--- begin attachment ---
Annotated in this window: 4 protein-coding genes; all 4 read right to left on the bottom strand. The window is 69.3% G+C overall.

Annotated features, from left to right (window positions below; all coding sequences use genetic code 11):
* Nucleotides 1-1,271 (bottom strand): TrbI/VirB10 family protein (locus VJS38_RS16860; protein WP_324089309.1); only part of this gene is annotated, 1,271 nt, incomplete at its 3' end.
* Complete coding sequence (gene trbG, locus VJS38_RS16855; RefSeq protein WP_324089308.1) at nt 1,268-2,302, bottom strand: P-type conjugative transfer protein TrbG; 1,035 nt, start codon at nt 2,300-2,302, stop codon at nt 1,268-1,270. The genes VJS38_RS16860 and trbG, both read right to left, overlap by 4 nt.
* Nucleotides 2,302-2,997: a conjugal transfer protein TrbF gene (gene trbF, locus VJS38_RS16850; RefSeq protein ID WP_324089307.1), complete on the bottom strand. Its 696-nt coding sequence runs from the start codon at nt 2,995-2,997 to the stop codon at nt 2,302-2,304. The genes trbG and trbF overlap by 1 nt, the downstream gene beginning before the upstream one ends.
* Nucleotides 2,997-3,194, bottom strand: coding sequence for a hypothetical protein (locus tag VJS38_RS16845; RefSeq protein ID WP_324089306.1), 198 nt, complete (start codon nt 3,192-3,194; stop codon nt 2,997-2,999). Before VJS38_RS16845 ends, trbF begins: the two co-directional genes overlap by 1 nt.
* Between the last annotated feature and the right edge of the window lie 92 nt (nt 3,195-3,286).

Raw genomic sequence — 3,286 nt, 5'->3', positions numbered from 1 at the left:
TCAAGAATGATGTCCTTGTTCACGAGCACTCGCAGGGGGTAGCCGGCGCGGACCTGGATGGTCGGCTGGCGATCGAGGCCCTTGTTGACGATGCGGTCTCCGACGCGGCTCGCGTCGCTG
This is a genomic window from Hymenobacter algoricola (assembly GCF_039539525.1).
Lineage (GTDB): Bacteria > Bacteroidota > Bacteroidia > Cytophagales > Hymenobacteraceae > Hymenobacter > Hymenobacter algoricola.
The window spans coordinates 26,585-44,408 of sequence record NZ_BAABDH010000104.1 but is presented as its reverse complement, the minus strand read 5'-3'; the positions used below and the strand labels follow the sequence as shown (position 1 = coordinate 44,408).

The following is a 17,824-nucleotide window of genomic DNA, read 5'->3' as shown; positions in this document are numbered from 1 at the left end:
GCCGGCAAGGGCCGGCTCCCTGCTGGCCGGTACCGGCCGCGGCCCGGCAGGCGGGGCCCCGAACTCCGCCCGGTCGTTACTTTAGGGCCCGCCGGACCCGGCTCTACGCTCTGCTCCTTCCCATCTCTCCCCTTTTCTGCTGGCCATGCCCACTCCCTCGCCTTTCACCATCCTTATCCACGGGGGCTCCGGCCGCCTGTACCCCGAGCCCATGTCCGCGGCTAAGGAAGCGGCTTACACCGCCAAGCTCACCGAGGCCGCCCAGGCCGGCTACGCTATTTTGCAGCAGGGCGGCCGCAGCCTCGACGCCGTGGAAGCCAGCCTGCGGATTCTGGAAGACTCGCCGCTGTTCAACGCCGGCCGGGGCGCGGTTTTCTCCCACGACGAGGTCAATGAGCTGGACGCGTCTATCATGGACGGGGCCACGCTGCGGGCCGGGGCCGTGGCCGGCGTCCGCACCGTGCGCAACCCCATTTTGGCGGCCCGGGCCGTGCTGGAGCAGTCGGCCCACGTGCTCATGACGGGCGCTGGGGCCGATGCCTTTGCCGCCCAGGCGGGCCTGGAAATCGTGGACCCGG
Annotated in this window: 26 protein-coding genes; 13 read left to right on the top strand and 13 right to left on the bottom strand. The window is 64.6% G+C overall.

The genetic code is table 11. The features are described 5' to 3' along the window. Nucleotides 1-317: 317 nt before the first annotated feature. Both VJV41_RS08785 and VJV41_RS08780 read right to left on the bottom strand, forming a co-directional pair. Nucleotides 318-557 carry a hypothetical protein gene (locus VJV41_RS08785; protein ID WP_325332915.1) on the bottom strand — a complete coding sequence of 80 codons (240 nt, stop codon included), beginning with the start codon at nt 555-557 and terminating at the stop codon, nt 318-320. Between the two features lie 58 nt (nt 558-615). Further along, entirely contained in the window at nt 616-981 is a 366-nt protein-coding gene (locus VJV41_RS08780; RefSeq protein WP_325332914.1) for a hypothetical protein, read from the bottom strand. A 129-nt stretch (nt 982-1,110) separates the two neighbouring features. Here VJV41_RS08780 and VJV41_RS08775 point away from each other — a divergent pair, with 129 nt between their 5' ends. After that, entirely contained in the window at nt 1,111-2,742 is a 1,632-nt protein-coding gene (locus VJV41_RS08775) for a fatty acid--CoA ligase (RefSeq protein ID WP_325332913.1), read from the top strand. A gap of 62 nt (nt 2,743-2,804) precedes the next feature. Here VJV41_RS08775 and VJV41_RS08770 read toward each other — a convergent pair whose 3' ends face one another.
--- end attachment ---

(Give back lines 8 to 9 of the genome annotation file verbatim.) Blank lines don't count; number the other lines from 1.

Raw genomic sequence — 3,286 nt, 5'->3', positions numbered from 1 at the left:
TCAAGAATGATGTCCTTGTTCACGAGCACTCGCAGGGGGTAGCCGGCGCGGACCTGGATGGTCGGCTGGCGATCGAGGCCCTTGTTGACGATGCGGTCTCCGACGCGGCTCGCGTCGCTG